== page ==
Embryonic Stem Cell Research

 

Background: In 2009, following a directive from President Obama, the National Institutes of Health (NIH) published guidelines for government funding of destructive embryonic stem cell research (ESCR). In 2011, the ESCR guidelines were upheld in a court challenge.

Legislation: On June 24, 2011, Rep. Diana DeGette (D-CO) introduced the Stem Cell Research Advancement Act (H.R. 2376), which was promoted as the vehicle to place the Obama guidelines in permanent law. The bill had 30 co-sponsors and was referred to the Subcommittee on Health of the Committee on Energy and Commerce.

The Secretary of HHS was authorized to conduct and support research using human stem cells, include embryonic stem cells, which must be derived from human embryos donated by IVF clinics. The embryos must be in excess of those needed for treatment, be otherwise discarded, and be given with written informed consent of the donors. The Secretary, with the Director of NIH, was authorized to maintain, review and update guidelines for human stem cell research. The bill contained a prohibition against government funding of human cloning, but the term “human cloning” was defined to mean implantation of a human clone into a uterus. As a result, human clones not implanted in a uterus could be destroyed through government funded research.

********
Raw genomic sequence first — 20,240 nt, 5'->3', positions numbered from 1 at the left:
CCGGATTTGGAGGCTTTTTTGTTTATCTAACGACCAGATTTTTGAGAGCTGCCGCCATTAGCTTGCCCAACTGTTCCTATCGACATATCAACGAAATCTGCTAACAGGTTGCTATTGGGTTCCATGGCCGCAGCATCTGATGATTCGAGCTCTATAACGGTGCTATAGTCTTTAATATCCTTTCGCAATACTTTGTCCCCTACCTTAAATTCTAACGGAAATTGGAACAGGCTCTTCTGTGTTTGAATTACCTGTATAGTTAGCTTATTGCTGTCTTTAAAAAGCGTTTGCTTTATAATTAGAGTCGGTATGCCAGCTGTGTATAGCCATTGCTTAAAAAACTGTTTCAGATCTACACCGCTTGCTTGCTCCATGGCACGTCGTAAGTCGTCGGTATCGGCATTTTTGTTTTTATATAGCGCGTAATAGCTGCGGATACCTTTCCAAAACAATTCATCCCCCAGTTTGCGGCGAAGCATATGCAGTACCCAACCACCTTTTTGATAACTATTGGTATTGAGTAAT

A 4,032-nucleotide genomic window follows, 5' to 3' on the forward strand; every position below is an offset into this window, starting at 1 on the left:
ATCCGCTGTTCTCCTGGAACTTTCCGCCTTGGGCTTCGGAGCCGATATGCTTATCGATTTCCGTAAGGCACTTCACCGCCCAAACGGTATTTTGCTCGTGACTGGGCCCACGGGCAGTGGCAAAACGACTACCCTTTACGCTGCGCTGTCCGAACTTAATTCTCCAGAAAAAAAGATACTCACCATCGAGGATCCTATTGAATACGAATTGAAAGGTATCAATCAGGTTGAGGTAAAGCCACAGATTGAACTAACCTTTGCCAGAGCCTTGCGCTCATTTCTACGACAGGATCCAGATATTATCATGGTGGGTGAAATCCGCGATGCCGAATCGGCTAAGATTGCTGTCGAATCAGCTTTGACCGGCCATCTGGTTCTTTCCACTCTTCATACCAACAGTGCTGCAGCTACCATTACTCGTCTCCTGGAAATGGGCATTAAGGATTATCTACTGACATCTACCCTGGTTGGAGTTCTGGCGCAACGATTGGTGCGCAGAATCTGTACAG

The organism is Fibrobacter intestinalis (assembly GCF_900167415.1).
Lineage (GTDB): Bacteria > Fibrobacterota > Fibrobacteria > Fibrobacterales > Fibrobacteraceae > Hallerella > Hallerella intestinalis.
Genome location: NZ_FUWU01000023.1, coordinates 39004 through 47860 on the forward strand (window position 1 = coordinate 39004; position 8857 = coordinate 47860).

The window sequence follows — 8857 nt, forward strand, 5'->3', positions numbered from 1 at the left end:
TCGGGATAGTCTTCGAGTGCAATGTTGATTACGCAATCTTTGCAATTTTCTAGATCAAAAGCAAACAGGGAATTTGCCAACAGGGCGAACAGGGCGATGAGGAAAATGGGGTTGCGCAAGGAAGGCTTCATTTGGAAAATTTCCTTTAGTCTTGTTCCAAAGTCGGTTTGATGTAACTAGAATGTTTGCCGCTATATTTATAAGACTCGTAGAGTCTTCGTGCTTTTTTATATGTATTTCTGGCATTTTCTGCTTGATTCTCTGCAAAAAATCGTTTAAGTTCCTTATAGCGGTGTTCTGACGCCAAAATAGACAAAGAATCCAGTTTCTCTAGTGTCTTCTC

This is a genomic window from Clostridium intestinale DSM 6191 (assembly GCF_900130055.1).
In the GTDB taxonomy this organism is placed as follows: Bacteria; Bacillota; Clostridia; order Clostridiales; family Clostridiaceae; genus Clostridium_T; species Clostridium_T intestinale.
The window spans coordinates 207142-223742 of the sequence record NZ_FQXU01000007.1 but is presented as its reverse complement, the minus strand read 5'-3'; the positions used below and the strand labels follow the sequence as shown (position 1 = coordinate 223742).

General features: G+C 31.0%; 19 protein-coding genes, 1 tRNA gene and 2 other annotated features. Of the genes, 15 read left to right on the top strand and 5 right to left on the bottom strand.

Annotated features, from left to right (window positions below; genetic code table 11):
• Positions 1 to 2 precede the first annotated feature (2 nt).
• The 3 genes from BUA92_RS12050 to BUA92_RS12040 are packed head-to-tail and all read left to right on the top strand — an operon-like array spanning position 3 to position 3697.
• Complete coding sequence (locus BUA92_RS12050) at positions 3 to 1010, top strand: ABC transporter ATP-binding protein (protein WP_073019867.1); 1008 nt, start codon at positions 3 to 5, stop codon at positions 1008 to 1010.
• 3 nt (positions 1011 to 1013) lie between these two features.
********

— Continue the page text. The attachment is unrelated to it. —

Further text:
Public Opinion Polling: A recent public opinion poll showed that 47% of Americans oppose federal funding of stem cell research that involves destroying human embryos, while only 38% support such funding. These findings were consistent with earlier polls in 2004, 2005, and 2006. Asked whether scientists should be allowed to clone human embryos to be destroyed in medical research, 12% responded “yes,” 76% responded “no.”

At year’s end, H.R. 2376 was still pending in committee.